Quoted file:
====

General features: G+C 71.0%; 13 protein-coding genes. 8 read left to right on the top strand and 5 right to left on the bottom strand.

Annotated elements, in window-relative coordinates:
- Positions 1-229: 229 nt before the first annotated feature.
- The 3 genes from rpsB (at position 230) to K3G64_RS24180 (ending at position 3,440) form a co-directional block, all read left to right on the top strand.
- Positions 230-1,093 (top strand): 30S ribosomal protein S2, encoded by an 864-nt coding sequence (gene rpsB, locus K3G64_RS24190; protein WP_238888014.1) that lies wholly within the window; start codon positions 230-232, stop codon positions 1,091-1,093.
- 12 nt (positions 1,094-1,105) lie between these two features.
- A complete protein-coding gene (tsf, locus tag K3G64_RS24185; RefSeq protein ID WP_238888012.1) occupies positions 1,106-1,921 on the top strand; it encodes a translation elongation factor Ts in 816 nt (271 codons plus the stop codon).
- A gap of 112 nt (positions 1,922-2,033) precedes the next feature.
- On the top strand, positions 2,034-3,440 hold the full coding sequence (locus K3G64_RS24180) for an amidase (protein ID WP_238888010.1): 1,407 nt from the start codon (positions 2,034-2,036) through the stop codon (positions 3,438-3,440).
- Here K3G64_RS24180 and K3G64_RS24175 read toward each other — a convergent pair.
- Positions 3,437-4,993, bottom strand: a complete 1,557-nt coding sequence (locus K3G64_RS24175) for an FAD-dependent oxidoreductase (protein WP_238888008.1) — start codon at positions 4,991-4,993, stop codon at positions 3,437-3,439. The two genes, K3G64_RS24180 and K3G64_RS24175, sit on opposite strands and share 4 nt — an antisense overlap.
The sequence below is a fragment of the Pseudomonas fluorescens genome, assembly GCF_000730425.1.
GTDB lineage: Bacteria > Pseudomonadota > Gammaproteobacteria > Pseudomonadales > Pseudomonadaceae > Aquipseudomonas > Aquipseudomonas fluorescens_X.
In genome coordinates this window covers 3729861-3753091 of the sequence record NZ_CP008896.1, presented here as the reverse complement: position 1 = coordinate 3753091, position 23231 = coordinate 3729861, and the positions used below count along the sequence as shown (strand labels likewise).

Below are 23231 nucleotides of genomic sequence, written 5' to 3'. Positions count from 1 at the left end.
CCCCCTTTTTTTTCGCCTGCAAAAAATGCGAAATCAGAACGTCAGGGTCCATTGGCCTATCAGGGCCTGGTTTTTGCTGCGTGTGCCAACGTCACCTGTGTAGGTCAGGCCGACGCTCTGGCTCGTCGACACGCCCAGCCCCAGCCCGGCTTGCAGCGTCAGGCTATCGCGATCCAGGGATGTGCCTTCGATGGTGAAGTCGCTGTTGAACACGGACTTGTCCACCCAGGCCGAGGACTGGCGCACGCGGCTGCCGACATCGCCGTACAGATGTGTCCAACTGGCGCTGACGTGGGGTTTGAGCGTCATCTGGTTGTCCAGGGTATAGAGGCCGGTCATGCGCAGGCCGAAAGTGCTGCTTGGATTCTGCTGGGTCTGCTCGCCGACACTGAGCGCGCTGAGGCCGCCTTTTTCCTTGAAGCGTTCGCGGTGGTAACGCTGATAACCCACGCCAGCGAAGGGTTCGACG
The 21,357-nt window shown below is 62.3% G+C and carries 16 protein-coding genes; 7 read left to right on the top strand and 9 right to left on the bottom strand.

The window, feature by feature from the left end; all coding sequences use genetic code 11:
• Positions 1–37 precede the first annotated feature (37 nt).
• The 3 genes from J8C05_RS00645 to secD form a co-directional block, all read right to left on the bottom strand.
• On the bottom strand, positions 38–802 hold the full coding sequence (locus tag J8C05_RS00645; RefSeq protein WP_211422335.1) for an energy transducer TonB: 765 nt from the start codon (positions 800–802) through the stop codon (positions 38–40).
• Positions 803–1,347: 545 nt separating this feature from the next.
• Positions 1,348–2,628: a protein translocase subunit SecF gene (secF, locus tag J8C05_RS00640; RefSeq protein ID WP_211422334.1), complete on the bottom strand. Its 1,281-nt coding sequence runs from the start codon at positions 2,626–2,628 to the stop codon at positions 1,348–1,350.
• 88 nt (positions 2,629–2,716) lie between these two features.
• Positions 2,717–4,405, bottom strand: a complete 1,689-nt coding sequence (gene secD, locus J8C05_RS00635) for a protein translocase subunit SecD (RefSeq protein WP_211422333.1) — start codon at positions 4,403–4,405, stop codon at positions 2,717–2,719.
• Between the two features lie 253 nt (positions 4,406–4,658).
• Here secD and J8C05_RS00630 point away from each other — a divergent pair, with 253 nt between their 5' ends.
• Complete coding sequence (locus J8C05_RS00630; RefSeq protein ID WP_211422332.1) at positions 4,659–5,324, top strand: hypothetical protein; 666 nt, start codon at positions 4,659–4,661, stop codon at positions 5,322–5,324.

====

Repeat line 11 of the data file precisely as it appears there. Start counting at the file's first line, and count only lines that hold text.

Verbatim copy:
- Positions 3,437-4,993, bottom strand: a complete 1,557-nt coding sequence (locus K3G64_RS24175) for an FAD-dependent oxidoreductase (protein WP_238888008.1) — start codon at positions 4,991-4,993, stop codon at positions 3,437-3,439. The two genes, K3G64_RS24180 and K3G64_RS24175, sit on opposite strands and share 4 nt — an antisense overlap.